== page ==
The Vulgar Truth

UntitledThe last thing you’d expect in a romance comedy with Katherine Heigl and Gerard Butler is obsessive vulgarity, but that’s exactly what’s present in “The Ugly Truth.” While the majority of it is funny and outrageous, much of it feels out of place and hurts an otherwise enjoyable, yet predicable movie experience.

As adorable as Heigl is as TV producer Abby, some of her scenes feel forced and she’s not as solid as she was in films like “Knocked Up.” A woman, that despite her good looks, can’t find a man, mostly due to her controlling tendencies and insistence on perfection, Abby is in desperate need of a wake-up call. Nevertheless, her quirkiness is a treat and something that the film could have built off of more.

Sure, this is a coming of age film, where Heigl changes herself for a man, before realizing she’s got to change for herself, but seeing her use the work “cock” five or six times in a minute during this transition isn’t funny- it’s obsessive and raunchy for the sake of being obsessive and raunchy.

“The Proposal” this is not.

The problems with the dialog hurt the film, but the plot is haphazard as well, creating a one-two punch that regulates the film to the mediocre. Predictably, it’s not too long after a bad date that Mike, played by Gerard Butler comes along and rocks Abby’s world with his potty mouth and complete opposite thinking when it comes to relationships. Hurt in the past, Mike has given up on love and is now the host of a small local cable access show where he vents his frustration on the opposite sex.

If this doesn’t smell cookie cutter yet, then you’ve never been in a bakery before.

Strangely enough though, this persona is a perfect fit for Butler, who in spite of battling his accent at times, is great as the macho dude with the heart of gold. The problems with the script and plot development don’t damper his star presence as much as they do Heigl’s, who isn’t in her element. It’s Butler’s performance that makes the film a decent comedy despite how good Heigl looks throughout. Unlike her, Butler’s vulgarity is smirk inducing, as he does well as a man that says what ever is on his mind when it comes to women and draws plenty of laughs throughout the film.

As a pair, the two are adorable and make the film a fun little escape, but it’s too flawed overall to be something special. The supporting cast is filled with solid actors the likes of Cheryl Hines, Bree Turner and John Michael Higgins, but it’s not enough, as everything just seems to fall into its pretty little place and everything works out in the end.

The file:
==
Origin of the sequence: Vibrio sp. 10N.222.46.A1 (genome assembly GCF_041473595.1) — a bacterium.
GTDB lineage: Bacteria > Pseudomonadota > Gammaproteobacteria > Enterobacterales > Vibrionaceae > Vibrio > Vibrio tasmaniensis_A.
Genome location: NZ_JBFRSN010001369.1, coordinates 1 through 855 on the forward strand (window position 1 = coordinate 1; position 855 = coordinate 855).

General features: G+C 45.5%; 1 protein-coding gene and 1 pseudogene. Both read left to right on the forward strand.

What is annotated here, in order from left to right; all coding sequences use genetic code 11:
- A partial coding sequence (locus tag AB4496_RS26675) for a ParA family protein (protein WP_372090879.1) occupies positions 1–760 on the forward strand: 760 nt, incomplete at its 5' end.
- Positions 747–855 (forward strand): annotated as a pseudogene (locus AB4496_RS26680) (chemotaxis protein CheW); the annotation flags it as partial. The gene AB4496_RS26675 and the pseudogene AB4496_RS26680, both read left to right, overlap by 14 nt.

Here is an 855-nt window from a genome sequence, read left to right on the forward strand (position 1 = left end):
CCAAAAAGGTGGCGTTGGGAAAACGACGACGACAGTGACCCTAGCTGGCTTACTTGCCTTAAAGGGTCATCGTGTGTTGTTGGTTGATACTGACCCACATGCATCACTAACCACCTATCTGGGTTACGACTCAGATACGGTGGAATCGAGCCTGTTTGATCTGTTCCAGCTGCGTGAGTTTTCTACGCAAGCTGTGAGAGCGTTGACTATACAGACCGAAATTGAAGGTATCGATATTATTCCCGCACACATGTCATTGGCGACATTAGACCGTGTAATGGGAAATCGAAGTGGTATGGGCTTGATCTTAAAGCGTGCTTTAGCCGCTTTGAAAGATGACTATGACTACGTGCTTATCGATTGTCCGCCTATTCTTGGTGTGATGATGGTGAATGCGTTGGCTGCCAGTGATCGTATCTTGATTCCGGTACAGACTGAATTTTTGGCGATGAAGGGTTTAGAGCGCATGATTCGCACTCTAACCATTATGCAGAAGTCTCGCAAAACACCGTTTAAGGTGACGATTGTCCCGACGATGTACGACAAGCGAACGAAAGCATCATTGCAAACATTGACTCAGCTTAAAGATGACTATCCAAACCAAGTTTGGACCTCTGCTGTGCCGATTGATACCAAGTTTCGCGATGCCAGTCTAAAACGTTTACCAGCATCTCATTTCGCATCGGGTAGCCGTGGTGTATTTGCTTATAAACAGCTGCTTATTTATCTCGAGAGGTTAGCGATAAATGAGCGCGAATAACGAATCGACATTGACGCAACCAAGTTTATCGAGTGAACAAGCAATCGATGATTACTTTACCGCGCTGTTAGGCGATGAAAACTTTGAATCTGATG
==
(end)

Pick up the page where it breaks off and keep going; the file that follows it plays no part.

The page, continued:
In the end, it’s like a cross between “The 40-year-old Virgin” and “Knocked Up,” without the sexiness and unpredictability that made them both excellent rom-coms.

While it’s fun for a date movie and will create several attempts to throw your arm around your mate or squeeze their hand in laughter, as a film for a serious movie-goer, it’s undoubtedly passable. Two good-looking people and a workable supporting cast can’t make up for such a generic and linear script.

Not even Heigl’s hilarious dance moves can do that.

enablingTruth be told, this is a a masterpiece of semi-disappointment.

The makes of a phenomenal cast with only a few good laughs are present, but lack the depth and polish to make the most of things. Heigl’s character, Abby was beautiful and successful, but terrible at relationships. [Big shocker there.] Instead of charming, her quirky behavior wasn’t as endearing as one would hope. Her opposite and very much charismatic male counter-part, Mike [Butler], was the savior of this over-the-top rom-com. His misogynistic opinions and scruffy good looks would make anyone love and hate him all at once. This somewhat saves the film, but again it’s lacking in too many other areas.

If you’re good at predicting plots [heck, even if you’re not good] you’ll surely feel like an expert on this one. The script was stale though raunchy, or maybe the delivery was just off. Despite this, Heigl has never looked better. Hopefully her next attempt is for the better.

-Sherrie Ocasio

About Patrick Hickey Jr. 13221 Articles
Patrick Hickey Jr. is the Founder, Editor-in-Chief, Master Jedi and Grand Pooh-bah of and is the author of the book, "The Minds Behind the Games: Interviews with Cult and Classic Video Game Developers," from leading academic and non-fiction publisher McFarland and Company. He is currently the Assistant Director of the Journalism Program at Kingsborough Community College and is a former News Editor at NBC Local Integrated Media and a National Video Games Writer at the late He has also had articles and photos published in The New York Times, The New York Daily News, Complex and The Syracuse Post-Standard. Love him. Read him.

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